>>> problem.  In any case:
>>>         scan -b "Journal 1   fails for lack of a closing quote, and when
>>> i close the quote, I again get the entire set of results.
>>>
>>> Scanning with \x22 leads to a usage error.
>>>
>>>
>>>
>>> On Mon, Apr 23, 2012 at 10:45 AM, John Vines <john.w.vines@ugov.gov>wrote:
>>>
>>>> Sounds like your software isn't setting end keys. If you create a range
>>>> with just a start, it will go on ad infinitum until you no longer iterate.
>>>> This is similar to doing a scan using -b without -e.
>>>>
>>>> As for why you can't replicate it in your normal scan, it could either
>>>> be the key not being what you think it is, or just a problem with the way
>>>> shell handles non alphanumeric characters. One option would be to truncate
>>>> your scan's start to "Journal 1 and see what you hit first. If you see
>>>> yourself starting way beyond your "Journal 1 (1940... then we may not be
>>>> handling quotes well in the shell or your key is not right. At this point,
>>>> try substituting \x22 for the quotation mark and scanning again.
>>>>
>>>> If that still doesn't work, then you may want to dig through your
>>>> middle projects ingest process to see how it's forming the keys for you.
>>>>
>>>> John
>>>>
>>>> On Mon, Apr 23, 2012 at 10:20 AM, Steven Troxell <
>>>> steven.troxell@gmail.com> wrote:
>>>>
>>>>> Hi everyone,
>>>>>
>>>>> I'm attempting to use a beta project designed to integrate an RDF
>>>>> engine with Accumulo.  There seems to be a bug somewhere in the code
that
>>>>> fails to correctly query accumulo that results in failing to limit the
>>>>> results to the following sparql query:
>>>>>
>>>>> SELECT ?yr
>>>>> WHERE {
>>>>>   ?journal rdf:type bench:Journal .
>>>>>   ?journal dc:title "Journal 1 (1940)"^^xsd:string .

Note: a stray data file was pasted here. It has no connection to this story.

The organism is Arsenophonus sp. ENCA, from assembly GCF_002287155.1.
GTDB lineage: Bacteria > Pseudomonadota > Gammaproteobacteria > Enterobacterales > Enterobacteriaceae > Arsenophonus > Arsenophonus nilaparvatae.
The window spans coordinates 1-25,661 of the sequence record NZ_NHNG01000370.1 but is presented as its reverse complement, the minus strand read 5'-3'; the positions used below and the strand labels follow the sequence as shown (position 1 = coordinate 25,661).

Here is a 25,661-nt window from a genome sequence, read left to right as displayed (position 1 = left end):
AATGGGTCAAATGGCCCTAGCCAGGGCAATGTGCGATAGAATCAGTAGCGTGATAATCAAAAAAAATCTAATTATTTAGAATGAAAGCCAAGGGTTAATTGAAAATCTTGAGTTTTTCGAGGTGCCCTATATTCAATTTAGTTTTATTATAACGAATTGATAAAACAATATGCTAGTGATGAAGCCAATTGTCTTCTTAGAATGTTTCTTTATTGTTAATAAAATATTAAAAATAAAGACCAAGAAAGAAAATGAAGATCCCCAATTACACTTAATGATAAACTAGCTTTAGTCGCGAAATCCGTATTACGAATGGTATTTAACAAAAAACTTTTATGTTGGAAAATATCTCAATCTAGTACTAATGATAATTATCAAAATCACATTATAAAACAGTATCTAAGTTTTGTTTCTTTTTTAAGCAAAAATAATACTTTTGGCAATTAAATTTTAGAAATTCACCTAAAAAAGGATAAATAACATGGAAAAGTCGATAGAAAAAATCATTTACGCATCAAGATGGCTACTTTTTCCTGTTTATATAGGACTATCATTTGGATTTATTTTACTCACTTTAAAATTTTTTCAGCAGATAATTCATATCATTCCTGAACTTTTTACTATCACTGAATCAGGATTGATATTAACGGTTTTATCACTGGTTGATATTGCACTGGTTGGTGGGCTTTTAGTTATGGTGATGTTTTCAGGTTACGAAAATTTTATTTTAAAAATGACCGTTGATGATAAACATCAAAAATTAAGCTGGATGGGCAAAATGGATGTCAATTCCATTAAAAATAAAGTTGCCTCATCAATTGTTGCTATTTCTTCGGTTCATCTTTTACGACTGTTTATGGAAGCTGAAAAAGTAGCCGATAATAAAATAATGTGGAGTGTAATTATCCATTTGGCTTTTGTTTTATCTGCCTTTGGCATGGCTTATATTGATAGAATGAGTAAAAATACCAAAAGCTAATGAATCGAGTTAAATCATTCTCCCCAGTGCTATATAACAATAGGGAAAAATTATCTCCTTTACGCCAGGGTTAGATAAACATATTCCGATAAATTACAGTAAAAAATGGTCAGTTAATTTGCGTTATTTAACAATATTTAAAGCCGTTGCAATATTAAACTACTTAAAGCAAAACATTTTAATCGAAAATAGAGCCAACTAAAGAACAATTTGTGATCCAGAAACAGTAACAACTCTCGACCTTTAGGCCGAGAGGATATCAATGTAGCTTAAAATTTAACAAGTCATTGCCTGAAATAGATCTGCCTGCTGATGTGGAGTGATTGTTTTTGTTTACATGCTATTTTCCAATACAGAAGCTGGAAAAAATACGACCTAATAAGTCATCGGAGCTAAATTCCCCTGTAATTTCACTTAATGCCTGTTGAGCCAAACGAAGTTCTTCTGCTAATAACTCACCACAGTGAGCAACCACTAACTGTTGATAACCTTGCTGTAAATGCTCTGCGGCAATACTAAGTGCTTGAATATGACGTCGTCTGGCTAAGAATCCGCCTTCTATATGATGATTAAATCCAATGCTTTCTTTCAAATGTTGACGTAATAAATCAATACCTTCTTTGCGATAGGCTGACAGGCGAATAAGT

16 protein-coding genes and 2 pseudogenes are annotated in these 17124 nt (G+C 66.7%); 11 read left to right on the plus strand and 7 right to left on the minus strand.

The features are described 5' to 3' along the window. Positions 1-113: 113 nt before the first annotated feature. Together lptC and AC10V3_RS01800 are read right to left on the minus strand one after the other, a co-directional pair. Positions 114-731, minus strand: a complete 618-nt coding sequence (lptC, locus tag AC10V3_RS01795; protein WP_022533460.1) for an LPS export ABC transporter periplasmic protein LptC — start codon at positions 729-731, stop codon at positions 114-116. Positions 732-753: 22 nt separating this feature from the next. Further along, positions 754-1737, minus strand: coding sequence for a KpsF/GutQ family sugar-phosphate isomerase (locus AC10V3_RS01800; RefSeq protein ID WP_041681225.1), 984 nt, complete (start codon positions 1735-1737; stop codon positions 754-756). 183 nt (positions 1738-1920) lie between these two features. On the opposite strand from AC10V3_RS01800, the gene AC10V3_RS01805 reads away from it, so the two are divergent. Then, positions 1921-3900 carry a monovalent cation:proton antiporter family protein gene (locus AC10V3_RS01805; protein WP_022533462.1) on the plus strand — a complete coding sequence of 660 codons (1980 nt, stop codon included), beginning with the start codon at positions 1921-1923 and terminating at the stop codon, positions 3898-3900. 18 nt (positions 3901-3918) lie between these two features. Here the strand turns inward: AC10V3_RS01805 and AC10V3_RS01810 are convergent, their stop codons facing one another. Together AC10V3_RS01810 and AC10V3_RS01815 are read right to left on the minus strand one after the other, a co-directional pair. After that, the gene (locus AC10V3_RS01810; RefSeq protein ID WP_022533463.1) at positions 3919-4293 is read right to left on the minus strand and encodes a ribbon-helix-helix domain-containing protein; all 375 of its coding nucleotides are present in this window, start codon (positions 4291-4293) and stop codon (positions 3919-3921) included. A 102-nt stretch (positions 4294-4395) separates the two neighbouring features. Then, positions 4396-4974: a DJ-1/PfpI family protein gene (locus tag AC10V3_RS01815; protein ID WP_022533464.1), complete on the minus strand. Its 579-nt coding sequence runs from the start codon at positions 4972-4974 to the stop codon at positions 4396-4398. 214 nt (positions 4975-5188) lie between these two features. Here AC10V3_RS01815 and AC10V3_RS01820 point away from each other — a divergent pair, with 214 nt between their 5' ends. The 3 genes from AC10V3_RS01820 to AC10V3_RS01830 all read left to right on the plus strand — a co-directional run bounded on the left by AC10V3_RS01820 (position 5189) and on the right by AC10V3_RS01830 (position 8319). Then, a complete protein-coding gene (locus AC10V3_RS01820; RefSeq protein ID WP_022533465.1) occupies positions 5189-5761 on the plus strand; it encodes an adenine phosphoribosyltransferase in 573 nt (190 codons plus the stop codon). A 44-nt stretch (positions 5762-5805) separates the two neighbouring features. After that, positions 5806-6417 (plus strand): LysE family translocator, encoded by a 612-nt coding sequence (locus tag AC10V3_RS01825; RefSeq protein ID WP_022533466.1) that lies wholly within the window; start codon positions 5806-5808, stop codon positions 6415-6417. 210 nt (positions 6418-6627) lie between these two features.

>>>>>   ?journal dcterms:issued ?yr
>>>>> }
>>>>>
>>>>> I get results back ranging from 1940-1966, while the Hbase integration
>>>>> with this particular software correctly just returns 1940.  It's fairly
>>>>> complicated to explain the entire process of how accumulo scans are spawned
>>>>> from the above query, but I believe I've narrowed down a possible source
of
>>>>> error that I'd like further leads:
>>>>>
>>>>>
>>>>> I suspect the developers may not be handling the  quotations correctly
>>>>> in scanning accumulo.  I say this because this is a sample row from the
>>>>> accumulo shell:
>>>>>
>>>>> "Journal 1 (1940)"^^http://www.w3.org/2001/XMLSchema#string o:
>>>>> http://localhost/publications/journals/Journal1/1940
>>>>> http://purl.org/dc/elements/1.1/title [ROLE1]
>>>>>
>>>>> From the shell, I have yet to figure out how to successfully scan for
>>>>> the row key,  just a straight scan -b "Journal 1 (1940)"^^
>>>>> http://www.w3.org/2001/XMLSchema#string fails to usage,  wrapping the
>>>>> rowkey in single quotes seems to return all results, which is what I
>>>>> suspect happening in the actual software I'm using, as it explains the
>>>>> behavior I'm seeing.
>>>>>
>>>>> I'm guessing, but not entirely sure, the developers may have misused
>>>>> the programatic scans as well on account of not handling the quotations
>>>>> correctly?  Is this reasonable, and can anyone provide further insight?
>>>>>
>>>>> Thanks,
>>>>> Steve
>>>>>
>>>>
>>>>
>>>
>>
>